East Village triple stabbing exposes ongoing issues on certain NYC blocks

Ongoing issues on 14th Street in NYC were highlighted again this week after a triple stabbing by an emotionally disturbed person left one man dead in the East Village, the NYPD said.

More police are in the area, but people living there say more has to be done – not only on 14th Street, but other blocks in the city.

Open drug use, crime, homelessness and serious mental illness are just some of the issues that have been present in New York City for years, but certain blocks have been more plagued by problems.

East Village 

Making headlines again on Sunday was 14th Street, between 1st Avenue and Avenue A in the East Village.

According to police, a mentally ill man went on a stabbing rampage, hurting three people. A 38-year-old man was killed, police said.

East Harlem

Another problematic block is in East Harlem on 125th Street and Lexington Avenue.

Last year, FOX 5 NY's Lisa Evers reported on Operation Four Corners, aimed at cleaning up the area. A police presence is still constant, but the issues still remain. Many refer to a particular intersection as "Zombieland", as drug users drift bent over at the waist while high.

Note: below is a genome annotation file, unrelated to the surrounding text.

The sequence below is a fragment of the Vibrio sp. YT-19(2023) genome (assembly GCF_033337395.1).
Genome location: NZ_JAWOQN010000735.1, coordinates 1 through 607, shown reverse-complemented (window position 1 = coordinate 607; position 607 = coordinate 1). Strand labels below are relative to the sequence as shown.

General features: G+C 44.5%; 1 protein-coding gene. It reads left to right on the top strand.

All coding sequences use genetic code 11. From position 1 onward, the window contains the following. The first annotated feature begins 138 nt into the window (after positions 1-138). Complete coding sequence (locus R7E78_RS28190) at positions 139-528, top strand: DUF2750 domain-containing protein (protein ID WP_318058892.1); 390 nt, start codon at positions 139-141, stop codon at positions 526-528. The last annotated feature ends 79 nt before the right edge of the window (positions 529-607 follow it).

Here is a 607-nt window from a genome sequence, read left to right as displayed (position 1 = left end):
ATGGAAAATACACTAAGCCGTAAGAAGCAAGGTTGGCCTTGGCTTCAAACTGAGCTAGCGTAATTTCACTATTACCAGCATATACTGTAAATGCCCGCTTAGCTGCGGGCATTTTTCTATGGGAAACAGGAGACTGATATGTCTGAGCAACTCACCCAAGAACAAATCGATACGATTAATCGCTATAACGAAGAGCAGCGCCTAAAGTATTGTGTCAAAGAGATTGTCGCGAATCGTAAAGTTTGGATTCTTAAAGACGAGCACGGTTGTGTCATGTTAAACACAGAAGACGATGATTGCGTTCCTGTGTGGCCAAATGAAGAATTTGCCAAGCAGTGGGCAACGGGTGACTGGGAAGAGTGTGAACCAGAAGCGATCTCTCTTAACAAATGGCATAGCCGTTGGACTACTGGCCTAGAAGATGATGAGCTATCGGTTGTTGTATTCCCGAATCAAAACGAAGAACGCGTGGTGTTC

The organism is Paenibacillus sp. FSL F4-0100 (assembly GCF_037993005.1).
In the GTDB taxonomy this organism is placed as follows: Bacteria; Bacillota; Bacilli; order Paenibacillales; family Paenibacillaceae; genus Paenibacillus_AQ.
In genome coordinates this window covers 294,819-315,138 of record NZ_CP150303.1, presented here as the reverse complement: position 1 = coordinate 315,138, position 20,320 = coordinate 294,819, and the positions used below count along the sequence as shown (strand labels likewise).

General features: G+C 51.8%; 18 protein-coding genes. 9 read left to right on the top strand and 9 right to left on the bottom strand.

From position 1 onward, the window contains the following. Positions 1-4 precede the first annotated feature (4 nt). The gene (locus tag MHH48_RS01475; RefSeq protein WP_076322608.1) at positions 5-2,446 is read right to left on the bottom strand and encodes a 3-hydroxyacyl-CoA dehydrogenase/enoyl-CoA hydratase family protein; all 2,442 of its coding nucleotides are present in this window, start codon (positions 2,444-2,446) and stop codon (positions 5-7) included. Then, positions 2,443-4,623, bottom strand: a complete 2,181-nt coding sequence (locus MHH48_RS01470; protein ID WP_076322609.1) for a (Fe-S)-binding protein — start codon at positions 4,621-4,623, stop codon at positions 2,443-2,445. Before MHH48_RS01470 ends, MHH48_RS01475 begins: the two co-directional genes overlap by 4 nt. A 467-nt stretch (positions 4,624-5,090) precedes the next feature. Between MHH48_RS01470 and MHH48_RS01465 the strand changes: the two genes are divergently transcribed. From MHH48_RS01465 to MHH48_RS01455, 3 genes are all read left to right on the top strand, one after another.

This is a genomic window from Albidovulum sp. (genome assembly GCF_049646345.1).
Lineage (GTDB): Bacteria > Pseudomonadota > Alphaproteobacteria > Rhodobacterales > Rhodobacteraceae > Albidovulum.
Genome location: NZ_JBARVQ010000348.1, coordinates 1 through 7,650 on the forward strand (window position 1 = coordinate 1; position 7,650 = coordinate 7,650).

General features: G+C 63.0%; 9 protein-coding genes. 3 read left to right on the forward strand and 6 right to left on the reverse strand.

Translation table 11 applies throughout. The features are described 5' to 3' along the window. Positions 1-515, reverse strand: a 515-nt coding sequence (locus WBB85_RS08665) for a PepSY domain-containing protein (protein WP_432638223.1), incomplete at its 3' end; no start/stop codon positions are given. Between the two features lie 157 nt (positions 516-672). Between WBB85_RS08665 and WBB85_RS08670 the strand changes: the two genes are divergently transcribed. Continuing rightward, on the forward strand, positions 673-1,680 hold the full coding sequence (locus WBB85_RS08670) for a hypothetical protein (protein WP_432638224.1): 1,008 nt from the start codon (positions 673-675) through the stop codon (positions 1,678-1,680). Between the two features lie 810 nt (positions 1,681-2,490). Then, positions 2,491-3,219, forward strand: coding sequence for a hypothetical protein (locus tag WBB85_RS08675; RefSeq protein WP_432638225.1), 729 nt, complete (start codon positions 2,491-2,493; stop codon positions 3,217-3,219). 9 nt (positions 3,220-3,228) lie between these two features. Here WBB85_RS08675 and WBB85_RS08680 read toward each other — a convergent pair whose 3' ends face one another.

Business has also been nearly impossible to maintain. 

  • On the northeast corner, McDonald's shut down.
  • On the northwest corner, Duane Reade closed.
  • On the southeast corner. Pathmark was demolished.
  • On the southwest corner, a pizzeria and bodega were also raised.

NYC Mayor Eric Adams says the city has performed repeated operations to fix the issues, and NYPD data shows crime in the 9th Precinct, which includes 14th Street, has dropped 30% over the past year. But even excellent police work doesn't get to the root of the problem with mental illness and drug addiction.


NYPD operation aims to improve East Harlem quality of life: 'We call this area the walking dead'

Operation Four Corners is a new initiative by the NYPD and city agencies to try to clean up the area of the Lexington Avenue strip leading into the 125th St. intersection.

The city wants the Supportive Interventions Act passed for more clarity on the current state law to have the ability to involuntarily remove and hospitalize individuals who pose a danger to themselves or others. 

So far this year, the city has involuntarily removed 2,800 people to connect them to resources, but they claim they'd be able to expand their reach. 

The city says the state's legal standard for involuntary hospitalization is "often interpreted too narrowly, denying desperately needed treatment to those who are not demonstrably violent or suicidal, or engaging in blatantly dangerous conduct."

"There are people who are on the street with severe mental health issues that can't take care of themselves, and we need to be honest about that and give us the authority to give them the care that they need," Adams said.

But the city admits, improvements won't happen soon.

"This is not something that started in 2022, and it's not something that's probably going to be solved right away," says Anne Williams-Isom, deputy mayor for health and human services.